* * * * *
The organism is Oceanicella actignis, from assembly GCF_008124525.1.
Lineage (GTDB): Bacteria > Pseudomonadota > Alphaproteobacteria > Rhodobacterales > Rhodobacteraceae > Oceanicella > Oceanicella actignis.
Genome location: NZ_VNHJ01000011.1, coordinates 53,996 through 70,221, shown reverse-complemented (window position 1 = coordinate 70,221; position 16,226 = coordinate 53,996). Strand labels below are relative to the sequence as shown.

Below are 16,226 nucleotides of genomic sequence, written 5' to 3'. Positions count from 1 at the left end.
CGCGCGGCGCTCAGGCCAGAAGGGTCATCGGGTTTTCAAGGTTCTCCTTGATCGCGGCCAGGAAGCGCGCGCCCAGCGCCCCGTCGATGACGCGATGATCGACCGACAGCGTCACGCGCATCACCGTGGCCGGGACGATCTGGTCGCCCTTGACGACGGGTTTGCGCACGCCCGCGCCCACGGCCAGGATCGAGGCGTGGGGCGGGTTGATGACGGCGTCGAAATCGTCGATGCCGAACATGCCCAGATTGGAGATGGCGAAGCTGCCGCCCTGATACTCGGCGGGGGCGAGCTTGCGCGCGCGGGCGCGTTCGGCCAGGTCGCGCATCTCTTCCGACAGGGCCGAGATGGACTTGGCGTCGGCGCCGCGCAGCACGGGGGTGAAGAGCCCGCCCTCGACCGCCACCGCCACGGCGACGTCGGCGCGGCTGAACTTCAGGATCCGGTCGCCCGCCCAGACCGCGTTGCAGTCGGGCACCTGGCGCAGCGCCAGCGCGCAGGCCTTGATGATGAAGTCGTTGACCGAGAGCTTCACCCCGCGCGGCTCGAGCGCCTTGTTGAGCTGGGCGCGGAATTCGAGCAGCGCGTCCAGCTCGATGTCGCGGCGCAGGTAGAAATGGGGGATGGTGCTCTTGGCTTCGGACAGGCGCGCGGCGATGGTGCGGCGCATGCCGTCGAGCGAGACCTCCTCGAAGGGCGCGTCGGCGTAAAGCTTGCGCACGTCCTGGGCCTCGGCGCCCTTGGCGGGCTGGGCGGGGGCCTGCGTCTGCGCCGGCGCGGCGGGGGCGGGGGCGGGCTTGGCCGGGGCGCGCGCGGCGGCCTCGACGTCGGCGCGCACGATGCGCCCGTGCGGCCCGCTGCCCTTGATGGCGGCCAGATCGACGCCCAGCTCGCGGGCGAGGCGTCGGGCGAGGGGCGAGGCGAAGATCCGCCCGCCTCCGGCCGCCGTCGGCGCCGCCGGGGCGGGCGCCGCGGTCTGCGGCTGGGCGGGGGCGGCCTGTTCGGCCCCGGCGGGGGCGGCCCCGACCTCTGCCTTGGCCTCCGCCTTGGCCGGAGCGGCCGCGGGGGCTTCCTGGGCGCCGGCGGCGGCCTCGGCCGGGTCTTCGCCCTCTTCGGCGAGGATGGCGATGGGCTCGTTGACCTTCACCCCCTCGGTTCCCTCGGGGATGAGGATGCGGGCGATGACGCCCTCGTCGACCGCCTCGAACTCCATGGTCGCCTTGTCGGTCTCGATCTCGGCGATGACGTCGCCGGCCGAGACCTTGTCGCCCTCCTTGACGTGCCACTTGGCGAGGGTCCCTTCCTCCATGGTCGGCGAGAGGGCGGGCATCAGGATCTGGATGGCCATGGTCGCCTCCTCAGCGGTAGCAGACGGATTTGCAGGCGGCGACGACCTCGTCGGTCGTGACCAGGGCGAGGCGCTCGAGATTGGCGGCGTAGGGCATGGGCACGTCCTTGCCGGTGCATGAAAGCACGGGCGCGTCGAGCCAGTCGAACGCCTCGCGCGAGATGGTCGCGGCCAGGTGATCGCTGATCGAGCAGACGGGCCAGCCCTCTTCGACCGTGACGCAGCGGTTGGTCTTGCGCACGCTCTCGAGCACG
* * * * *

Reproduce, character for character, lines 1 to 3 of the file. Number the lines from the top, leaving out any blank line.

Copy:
The organism is Oceanicella actignis, from assembly GCF_008124525.1.
Lineage (GTDB): Bacteria > Pseudomonadota > Alphaproteobacteria > Rhodobacterales > Rhodobacteraceae > Oceanicella > Oceanicella actignis.
Genome location: NZ_VNHJ01000011.1, coordinates 53,996 through 70,221, shown reverse-complemented (window position 1 = coordinate 70,221; position 16,226 = coordinate 53,996). Strand labels below are relative to the sequence as shown.